Immune cells (stained blue) end in protective caps called telomeres (stained yellow) that are shorter in the elderly — and in persons suffering chronic stress. A new UCLA study suggests cortisol is the culprit behind premature aging of the immune system in stressed-out people.
Every cell contains a tiny clock called a telomere, which shortens each time the cell divides. Short telomeres are linked to a range of human diseases, including HIV, osteoporosis, heart disease and aging. Previous studies show that an enzyme within the cell, called telomerase, keeps immune cells young by preserving their telomere length and ability to continue dividing.
UCLA scientists found that the stress hormone cortisol suppresses immune cells’ ability to activate their telomerase. This may explain why the cells of persons under chronic stress have shorter telomeres.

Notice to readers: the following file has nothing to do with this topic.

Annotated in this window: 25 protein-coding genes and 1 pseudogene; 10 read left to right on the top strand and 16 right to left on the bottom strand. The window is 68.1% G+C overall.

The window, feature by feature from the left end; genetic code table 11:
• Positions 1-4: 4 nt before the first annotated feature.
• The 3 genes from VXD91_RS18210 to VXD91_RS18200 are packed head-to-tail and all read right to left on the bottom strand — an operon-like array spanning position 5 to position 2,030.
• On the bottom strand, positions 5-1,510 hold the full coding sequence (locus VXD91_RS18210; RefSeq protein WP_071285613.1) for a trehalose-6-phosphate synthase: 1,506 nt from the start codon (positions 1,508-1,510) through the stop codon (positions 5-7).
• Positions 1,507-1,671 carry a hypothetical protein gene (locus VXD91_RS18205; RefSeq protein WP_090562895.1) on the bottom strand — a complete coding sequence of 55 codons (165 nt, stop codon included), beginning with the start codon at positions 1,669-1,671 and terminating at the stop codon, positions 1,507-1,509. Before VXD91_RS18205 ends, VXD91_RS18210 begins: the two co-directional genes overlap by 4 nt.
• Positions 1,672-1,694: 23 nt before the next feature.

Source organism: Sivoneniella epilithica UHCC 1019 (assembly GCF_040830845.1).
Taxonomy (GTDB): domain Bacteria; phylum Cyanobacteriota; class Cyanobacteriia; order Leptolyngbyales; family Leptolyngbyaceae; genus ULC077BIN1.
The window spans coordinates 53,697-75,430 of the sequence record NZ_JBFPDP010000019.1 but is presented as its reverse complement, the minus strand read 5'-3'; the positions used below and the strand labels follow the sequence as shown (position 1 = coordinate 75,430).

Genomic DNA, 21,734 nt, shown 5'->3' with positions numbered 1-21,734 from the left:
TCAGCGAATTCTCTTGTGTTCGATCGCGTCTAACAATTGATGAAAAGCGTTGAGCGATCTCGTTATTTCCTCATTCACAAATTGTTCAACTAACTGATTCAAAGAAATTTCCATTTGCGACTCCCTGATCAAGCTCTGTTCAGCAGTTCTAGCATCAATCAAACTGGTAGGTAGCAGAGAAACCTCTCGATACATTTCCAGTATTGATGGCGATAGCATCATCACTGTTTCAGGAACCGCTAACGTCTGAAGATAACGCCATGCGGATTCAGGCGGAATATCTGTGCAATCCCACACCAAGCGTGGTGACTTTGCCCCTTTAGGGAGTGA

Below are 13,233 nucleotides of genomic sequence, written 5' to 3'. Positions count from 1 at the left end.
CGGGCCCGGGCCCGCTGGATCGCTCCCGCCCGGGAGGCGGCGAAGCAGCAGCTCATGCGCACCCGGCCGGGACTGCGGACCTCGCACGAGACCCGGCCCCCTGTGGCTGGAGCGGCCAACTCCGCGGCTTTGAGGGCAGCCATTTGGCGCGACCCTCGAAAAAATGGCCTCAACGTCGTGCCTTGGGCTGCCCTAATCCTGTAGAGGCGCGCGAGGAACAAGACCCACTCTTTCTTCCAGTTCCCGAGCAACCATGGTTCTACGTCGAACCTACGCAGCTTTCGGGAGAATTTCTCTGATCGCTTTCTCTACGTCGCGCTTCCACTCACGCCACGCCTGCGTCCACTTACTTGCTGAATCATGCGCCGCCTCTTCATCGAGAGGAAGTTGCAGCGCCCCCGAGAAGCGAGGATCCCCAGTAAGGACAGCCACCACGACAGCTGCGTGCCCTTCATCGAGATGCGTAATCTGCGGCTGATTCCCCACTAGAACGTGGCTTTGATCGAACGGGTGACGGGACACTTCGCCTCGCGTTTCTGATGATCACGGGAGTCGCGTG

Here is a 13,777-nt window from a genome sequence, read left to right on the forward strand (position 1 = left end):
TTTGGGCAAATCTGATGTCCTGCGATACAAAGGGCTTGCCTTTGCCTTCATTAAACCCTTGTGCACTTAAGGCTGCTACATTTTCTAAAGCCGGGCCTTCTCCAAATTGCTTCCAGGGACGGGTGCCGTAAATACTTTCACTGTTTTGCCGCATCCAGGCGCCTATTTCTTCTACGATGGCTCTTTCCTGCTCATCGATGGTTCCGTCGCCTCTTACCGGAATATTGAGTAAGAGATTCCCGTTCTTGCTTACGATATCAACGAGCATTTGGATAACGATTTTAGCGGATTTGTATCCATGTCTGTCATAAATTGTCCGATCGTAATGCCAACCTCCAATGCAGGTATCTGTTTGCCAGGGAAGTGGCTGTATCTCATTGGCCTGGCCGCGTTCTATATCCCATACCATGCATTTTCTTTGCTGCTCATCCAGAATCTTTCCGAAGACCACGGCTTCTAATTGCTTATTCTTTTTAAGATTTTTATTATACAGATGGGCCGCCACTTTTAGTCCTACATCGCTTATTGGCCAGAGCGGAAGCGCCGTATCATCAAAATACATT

The study reveals how stress makes people more susceptible to illness. The findings also suggest a potential drug target for preventing damage to the immune systems of persons who are under long-term stress, such as caregivers to chronically ill family members, as well as astronauts, soldiers, air traffic controllers and people who drive long daily commutes. – read the full article on scidaily